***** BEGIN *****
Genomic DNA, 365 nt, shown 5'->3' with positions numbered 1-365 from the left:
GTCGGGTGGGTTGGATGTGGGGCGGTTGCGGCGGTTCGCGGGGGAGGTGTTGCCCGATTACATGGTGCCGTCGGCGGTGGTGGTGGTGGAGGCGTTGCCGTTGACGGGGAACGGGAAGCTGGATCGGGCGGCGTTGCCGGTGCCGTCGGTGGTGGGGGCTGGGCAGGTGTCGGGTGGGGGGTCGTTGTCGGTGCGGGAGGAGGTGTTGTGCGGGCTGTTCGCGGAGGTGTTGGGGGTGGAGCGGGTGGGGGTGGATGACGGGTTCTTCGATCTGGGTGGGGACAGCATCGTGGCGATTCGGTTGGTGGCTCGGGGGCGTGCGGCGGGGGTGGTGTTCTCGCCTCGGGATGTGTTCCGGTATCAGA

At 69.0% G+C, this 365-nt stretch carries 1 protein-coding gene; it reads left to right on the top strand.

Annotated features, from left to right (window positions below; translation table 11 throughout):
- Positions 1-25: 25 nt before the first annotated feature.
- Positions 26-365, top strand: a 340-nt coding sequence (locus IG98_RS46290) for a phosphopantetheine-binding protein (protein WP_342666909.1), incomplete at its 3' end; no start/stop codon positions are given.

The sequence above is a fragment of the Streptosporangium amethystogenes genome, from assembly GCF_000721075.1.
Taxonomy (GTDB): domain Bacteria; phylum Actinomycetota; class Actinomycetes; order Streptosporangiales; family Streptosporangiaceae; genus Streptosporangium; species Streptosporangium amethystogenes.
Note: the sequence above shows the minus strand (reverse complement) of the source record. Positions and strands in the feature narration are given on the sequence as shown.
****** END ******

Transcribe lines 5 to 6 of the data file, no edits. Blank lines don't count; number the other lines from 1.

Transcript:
- Positions 1-25: 25 nt before the first annotated feature.
- Positions 26-365, top strand: a 340-nt coding sequence (locus IG98_RS46290) for a phosphopantetheine-binding protein (protein WP_342666909.1), incomplete at its 3' end; no start/stop codon positions are given.